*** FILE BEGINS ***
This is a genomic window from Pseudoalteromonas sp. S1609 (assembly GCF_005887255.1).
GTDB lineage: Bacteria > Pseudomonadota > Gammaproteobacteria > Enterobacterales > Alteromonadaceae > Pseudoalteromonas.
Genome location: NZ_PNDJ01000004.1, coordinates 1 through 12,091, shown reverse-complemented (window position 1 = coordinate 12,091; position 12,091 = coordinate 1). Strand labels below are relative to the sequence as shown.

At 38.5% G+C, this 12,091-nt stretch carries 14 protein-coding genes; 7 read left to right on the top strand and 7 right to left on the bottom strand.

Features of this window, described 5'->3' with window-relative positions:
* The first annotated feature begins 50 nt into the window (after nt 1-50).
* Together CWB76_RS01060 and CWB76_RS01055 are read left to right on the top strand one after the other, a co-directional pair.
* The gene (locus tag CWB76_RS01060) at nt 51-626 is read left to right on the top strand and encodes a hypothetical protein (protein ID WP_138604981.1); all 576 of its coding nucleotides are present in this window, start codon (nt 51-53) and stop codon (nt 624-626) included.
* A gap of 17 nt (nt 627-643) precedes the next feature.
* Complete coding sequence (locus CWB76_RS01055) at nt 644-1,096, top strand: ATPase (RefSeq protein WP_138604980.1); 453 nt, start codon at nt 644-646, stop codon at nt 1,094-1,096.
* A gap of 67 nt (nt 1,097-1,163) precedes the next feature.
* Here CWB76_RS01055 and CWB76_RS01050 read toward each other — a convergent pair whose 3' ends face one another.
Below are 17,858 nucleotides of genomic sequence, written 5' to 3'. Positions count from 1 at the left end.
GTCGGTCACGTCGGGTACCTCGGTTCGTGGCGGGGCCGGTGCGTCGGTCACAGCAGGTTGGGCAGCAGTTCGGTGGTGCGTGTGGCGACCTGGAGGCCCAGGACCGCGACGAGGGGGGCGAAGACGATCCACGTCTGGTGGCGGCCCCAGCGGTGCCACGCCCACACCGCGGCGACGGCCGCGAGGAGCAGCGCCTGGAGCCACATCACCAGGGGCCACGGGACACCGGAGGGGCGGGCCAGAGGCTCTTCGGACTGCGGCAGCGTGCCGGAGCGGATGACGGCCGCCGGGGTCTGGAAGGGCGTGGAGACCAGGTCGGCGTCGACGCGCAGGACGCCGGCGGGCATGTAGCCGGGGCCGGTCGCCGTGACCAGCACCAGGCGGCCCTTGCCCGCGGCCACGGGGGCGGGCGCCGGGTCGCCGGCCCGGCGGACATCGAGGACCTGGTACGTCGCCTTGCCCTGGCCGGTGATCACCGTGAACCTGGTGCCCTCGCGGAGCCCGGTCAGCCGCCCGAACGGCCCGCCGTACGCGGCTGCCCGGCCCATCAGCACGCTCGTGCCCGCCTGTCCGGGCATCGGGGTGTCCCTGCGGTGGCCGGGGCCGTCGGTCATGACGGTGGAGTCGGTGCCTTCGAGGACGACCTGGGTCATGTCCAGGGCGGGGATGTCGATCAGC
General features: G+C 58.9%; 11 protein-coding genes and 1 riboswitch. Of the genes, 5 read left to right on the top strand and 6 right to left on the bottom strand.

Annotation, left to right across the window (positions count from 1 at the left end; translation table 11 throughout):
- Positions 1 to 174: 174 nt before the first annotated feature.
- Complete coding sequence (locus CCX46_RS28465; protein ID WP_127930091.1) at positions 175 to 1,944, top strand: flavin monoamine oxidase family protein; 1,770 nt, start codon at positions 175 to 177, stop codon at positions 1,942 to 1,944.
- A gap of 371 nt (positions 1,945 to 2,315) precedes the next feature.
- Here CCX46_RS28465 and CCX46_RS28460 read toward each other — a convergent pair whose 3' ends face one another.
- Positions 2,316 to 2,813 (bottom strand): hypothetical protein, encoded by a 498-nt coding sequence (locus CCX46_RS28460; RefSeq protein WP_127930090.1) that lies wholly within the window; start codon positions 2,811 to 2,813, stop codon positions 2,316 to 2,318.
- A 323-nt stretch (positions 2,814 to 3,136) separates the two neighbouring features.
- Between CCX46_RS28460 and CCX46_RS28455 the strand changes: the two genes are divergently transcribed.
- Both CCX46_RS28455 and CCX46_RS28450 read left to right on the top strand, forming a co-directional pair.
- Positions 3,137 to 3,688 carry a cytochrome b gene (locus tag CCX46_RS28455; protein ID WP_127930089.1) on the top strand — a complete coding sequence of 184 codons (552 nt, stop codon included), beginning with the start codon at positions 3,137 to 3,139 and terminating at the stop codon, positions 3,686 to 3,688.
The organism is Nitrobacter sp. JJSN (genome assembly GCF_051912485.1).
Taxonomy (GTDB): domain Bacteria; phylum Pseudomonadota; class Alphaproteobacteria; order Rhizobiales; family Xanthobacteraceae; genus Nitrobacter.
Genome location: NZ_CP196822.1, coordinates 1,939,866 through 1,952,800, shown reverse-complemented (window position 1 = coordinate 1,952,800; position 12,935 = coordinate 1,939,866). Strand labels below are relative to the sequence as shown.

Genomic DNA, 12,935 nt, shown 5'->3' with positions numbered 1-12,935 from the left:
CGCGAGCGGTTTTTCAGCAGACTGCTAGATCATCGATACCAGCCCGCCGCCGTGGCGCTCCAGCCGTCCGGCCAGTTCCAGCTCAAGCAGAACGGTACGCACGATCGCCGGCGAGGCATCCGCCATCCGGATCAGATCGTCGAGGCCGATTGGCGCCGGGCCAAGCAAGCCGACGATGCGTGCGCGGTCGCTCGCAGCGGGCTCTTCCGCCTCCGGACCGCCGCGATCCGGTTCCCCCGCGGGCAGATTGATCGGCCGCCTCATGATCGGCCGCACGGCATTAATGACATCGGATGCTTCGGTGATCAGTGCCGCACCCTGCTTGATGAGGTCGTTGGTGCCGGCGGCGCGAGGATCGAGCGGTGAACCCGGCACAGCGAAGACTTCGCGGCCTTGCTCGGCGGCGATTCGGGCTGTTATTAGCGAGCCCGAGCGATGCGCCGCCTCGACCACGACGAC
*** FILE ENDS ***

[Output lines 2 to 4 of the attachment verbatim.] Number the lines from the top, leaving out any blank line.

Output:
GTDB lineage: Bacteria > Pseudomonadota > Gammaproteobacteria > Enterobacterales > Alteromonadaceae > Pseudoalteromonas.
Genome location: NZ_PNDJ01000004.1, coordinates 1 through 12,091, shown reverse-complemented (window position 1 = coordinate 12,091; position 12,091 = coordinate 1). Strand labels below are relative to the sequence as shown.

At 38.5% G+C, this 12,091-nt stretch carries 14 protein-coding genes; 7 read left to right on the top strand and 7 right to left on the bottom strand.